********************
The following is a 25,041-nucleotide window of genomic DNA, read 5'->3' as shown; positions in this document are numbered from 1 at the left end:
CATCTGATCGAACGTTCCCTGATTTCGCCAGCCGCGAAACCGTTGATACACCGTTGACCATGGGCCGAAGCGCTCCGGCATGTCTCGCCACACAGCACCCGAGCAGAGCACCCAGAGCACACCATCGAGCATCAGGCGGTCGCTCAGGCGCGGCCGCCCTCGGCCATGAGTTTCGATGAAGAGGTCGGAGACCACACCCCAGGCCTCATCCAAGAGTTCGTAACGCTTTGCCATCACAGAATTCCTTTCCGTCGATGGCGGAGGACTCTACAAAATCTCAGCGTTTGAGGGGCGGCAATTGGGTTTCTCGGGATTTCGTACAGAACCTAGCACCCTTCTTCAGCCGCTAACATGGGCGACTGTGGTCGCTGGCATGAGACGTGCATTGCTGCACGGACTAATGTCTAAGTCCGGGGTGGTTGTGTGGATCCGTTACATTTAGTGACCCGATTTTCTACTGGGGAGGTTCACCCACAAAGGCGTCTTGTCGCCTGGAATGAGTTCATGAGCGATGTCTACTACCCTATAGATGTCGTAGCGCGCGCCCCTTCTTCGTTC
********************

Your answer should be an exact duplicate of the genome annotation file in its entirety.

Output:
The following is a 25,041-nucleotide window of genomic DNA, read 5'->3' as shown; positions in this document are numbered from 1 at the left end:
CATCTGATCGAACGTTCCCTGATTTCGCCAGCCGCGAAACCGTTGATACACCGTTGACCATGGGCCGAAGCGCTCCGGCATGTCTCGCCACACAGCACCCGAGCAGAGCACCCAGAGCACACCATCGAGCATCAGGCGGTCGCTCAGGCGCGGCCGCCCTCGGCCATGAGTTTCGATGAAGAGGTCGGAGACCACACCCCAGGCCTCATCCAAGAGTTCGTAACGCTTTGCCATCACAGAATTCCTTTCCGTCGATGGCGGAGGACTCTACAAAATCTCAGCGTTTGAGGGGCGGCAATTGGGTTTCTCGGGATTTCGTACAGAACCTAGCACCCTTCTTCAGCCGCTAACATGGGCGACTGTGGTCGCTGGCATGAGACGTGCATTGCTGCACGGACTAATGTCTAAGTCCGGGGTGGTTGTGTGGATCCGTTACATTTAGTGACCCGATTTTCTACTGGGGAGGTTCACCCACAAAGGCGTCTTGTCGCCTGGAATGAGTTCATGAGCGATGTCTACTACCCTATAGATGTCGTAGCGCGCGCCCCTTCTTCGTTC